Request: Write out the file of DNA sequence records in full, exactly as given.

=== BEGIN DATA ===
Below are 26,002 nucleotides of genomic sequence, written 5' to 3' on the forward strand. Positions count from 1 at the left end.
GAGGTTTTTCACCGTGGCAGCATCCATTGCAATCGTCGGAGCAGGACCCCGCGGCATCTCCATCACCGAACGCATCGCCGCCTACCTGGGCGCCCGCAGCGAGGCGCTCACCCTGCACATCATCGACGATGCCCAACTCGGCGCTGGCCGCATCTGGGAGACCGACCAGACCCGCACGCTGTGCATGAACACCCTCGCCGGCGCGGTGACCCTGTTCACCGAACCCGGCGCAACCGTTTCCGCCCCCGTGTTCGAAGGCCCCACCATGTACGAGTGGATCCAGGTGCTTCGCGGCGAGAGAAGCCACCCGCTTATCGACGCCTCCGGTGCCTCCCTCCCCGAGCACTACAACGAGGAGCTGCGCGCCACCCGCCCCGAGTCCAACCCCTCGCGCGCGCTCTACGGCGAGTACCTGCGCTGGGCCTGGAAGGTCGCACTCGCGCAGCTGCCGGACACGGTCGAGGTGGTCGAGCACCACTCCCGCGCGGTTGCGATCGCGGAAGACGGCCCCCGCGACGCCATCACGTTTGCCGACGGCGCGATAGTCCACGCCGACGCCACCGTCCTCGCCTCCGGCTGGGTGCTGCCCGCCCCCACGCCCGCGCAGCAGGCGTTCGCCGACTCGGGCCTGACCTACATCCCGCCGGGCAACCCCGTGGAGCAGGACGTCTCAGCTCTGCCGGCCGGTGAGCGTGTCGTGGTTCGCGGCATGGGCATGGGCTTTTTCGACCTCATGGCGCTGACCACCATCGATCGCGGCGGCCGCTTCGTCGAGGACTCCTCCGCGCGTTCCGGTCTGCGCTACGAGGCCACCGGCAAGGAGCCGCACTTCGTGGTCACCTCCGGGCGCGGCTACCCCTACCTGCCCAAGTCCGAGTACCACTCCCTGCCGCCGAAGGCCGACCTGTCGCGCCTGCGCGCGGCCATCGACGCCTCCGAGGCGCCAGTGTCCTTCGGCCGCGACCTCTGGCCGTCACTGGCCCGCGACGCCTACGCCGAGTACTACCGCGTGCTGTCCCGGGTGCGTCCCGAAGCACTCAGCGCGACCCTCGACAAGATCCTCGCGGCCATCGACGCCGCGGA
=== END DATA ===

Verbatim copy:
Below are 26,002 nucleotides of genomic sequence, written 5' to 3' on the forward strand. Positions count from 1 at the left end.
GAGGTTTTTCACCGTGGCAGCATCCATTGCAATCGTCGGAGCAGGACCCCGCGGCATCTCCATCACCGAACGCATCGCCGCCTACCTGGGCGCCCGCAGCGAGGCGCTCACCCTGCACATCATCGACGATGCCCAACTCGGCGCTGGCCGCATCTGGGAGACCGACCAGACCCGCACGCTGTGCATGAACACCCTCGCCGGCGCGGTGACCCTGTTCACCGAACCCGGCGCAACCGTTTCCGCCCCCGTGTTCGAAGGCCCCACCATGTACGAGTGGATCCAGGTGCTTCGCGGCGAGAGAAGCCACCCGCTTATCGACGCCTCCGGTGCCTCCCTCCCCGAGCACTACAACGAGGAGCTGCGCGCCACCCGCCCCGAGTCCAACCCCTCGCGCGCGCTCTACGGCGAGTACCTGCGCTGGGCCTGGAAGGTCGCACTCGCGCAGCTGCCGGACACGGTCGAGGTGGTCGAGCACCACTCCCGCGCGGTTGCGATCGCGGAAGACGGCCCCCGCGACGCCATCACGTTTGCCGACGGCGCGATAGTCCACGCCGACGCCACCGTCCTCGCCTCCGGCTGGGTGCTGCCCGCCCCCACGCCCGCGCAGCAGGCGTTCGCCGACTCGGGCCTGACCTACATCCCGCCGGGCAACCCCGTGGAGCAGGACGTCTCAGCTCTGCCGGCCGGTGAGCGTGTCGTGGTTCGCGGCATGGGCATGGGCTTTTTCGACCTCATGGCGCTGACCACCATCGATCGCGGCGGCCGCTTCGTCGAGGACTCCTCCGCGCGTTCCGGTCTGCGCTACGAGGCCACCGGCAAGGAGCCGCACTTCGTGGTCACCTCCGGGCGCGGCTACCCCTACCTGCCCAAGTCCGAGTACCACTCCCTGCCGCCGAAGGCCGACCTGTCGCGCCTGCGCGCGGCCATCGACGCCTCCGAGGCGCCAGTGTCCTTCGGCCGCGACCTCTGGCCGTCACTGGCCCGCGACGCCTACGCCGAGTACTACCGCGTGCTGTCCCGGGTGCGTCCCGAAGCACTCAGCGCGACCCTCGACAAGATCCTCGCGGCCATCGACGCCGCGGA